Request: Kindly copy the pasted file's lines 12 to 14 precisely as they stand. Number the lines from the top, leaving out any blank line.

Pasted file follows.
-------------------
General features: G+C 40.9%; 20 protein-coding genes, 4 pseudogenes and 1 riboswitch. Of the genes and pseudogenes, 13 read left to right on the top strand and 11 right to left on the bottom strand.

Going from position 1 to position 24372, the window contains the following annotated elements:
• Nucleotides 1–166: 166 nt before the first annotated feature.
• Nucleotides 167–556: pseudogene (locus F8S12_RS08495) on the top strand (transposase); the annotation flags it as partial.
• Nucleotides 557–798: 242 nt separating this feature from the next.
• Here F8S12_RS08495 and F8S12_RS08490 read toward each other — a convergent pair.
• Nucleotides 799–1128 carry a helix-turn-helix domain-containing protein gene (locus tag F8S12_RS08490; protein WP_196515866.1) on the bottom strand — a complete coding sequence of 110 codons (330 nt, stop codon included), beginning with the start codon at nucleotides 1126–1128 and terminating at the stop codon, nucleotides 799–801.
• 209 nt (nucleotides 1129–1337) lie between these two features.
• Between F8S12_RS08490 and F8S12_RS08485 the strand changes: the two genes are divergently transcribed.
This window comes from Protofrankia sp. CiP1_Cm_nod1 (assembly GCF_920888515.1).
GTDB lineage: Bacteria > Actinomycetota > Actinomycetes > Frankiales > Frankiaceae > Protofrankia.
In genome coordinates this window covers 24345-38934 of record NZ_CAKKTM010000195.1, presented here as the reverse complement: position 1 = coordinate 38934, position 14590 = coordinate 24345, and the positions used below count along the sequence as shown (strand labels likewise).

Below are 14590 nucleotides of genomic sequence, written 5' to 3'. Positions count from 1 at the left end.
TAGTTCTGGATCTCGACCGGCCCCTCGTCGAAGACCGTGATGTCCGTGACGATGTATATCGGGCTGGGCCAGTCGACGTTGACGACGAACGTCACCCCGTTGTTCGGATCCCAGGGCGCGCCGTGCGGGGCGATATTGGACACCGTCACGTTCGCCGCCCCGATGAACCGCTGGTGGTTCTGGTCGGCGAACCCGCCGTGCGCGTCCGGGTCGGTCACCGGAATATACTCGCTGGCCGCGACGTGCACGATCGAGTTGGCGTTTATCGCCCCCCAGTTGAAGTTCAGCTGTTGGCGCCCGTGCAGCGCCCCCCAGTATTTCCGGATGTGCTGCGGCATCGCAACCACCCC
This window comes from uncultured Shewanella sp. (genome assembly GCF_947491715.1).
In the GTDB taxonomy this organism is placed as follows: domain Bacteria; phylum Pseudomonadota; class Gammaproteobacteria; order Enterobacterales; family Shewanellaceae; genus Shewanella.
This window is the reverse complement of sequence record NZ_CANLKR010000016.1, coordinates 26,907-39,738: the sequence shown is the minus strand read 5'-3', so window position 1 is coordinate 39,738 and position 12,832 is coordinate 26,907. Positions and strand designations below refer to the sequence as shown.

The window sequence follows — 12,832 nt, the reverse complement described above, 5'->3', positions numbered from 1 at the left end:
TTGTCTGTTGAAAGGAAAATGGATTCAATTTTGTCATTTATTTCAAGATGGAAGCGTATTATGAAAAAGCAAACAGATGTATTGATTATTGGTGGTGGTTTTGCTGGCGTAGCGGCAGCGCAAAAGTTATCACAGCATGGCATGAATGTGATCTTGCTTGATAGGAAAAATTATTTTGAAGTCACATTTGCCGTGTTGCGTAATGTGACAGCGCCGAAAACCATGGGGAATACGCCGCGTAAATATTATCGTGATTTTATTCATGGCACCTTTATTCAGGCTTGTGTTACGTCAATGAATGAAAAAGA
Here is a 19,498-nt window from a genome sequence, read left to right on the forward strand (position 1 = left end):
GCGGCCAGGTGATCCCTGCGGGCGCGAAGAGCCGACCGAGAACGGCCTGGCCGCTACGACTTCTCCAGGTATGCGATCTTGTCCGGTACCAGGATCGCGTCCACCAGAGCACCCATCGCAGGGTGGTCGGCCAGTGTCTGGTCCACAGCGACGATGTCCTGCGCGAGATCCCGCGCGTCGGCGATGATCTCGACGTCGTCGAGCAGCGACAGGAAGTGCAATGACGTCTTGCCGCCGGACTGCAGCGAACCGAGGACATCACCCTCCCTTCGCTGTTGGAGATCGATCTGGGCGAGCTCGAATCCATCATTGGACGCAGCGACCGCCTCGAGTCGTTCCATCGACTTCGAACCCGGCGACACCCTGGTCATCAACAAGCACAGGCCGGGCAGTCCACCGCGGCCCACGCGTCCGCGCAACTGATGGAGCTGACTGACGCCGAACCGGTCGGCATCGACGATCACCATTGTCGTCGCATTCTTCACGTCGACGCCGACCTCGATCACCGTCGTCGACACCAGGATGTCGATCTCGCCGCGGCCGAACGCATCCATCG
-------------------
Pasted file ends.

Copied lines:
In genome coordinates this window covers 24345-38934 of record NZ_CAKKTM010000195.1, presented here as the reverse complement: position 1 = coordinate 38934, position 14590 = coordinate 24345, and the positions used below count along the sequence as shown (strand labels likewise).

Below are 14590 nucleotides of genomic sequence, written 5' to 3'. Positions count from 1 at the left end.
TAGTTCTGGATCTCGACCGGCCCCTCGTCGAAGACCGTGATGTCCGTGACGATGTATATCGGGCTGGGCCAGTCGACGTTGACGACGAACGTCACCCCGTTGTTCGGATCCCAGGGCGCGCCGTGCGGGGCGATATTGGACACCGTCACGTTCGCCGCCCCGATGAACCGCTGGTGGTTCTGGTCGGCGAACCCGCCGTGCGCGTCCGGGTCGGTCACCGGAATATACTCGCTGGCCGCGACGTGCACGATCGAGTTGGCGTTTATCGCCCCCCAGTTGAAGTTCAGCTGTTGGCGCCCGTGCAGCGCCCCCCAGTATTTCCGGATGTGCTGCGGCATCGCAACCACCCC